One region that is already feeling the catastrophic effects of climate change is the Sahel region at the southern edge of the Sahara Desert. In recent years this region has experienced persistent droughts, and a degradation of agricultural lands. Because of the lack of water and fertile land this region suffers from an acute lack of resources which causes starvation and poorer living conditions for the millions which inhabit the area.
To fight back against the effects of climate change 21 African nations have joined together in a joint venture: this venture plans to build an 8,000 km wall across the width of Africa from Senegal to Djibouti. The joint venture is known as The Great Green Wall and it has already started to reverse the harmful effects of desertification in the Sahel region: in Niger over 5 million hectares of land has been reclaimed for agricultural purposes and is providing an extra 500,000 tonnes of grain per year, in Senegal over 12 million drought resistant trees have been planted meaning the land retains more water which creates a more fertile soil.
As well as tackling the effects of climate change the Great Green Wall addresses multiple sustainability related issues in the region fulfilling the criteria of 15/17 of the United Nations sustainable development goals. The initiative is only possible because of collaboration between nations and the communities responsible for growing the wall. This collaboration has also contributed to the decline in conflict in the Sahel region. For years the lack of resources in the area has meant that the Sahel region has witnessed increased levels of conflict as people fight for the remaining limited resources in the region. Because the Great Green Wall is bringing both agricultural and economic prosperity the availability of resources has improved which has meant that the cause for much of the conflict in the region has been removed. The increased economic income has also improved the educational prospects for millions of people as more investment is made in providing local schools and families are able to afford the extra costs of education.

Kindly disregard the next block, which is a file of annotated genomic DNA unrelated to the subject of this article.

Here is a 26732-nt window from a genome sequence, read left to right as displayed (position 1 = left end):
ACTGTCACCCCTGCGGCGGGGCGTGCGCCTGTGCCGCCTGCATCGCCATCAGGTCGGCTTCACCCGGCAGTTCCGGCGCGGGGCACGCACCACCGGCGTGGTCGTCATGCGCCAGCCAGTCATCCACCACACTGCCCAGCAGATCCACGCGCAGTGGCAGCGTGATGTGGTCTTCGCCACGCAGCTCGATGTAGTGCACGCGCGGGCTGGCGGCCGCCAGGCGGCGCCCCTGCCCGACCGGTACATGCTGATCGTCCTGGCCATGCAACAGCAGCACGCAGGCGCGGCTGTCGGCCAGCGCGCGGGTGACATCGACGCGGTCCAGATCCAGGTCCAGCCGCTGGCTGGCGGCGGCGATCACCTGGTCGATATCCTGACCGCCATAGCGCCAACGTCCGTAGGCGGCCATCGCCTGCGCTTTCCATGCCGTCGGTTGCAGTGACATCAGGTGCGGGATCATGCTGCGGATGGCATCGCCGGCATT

The holistic approach that the Great Green Wall initiative has taken is the only way in which we can all really create a sustainable future. For long term environmental initiatives to truly work they also need to be both socially and economically sustainable.
To find out more about The Great Green Wall click here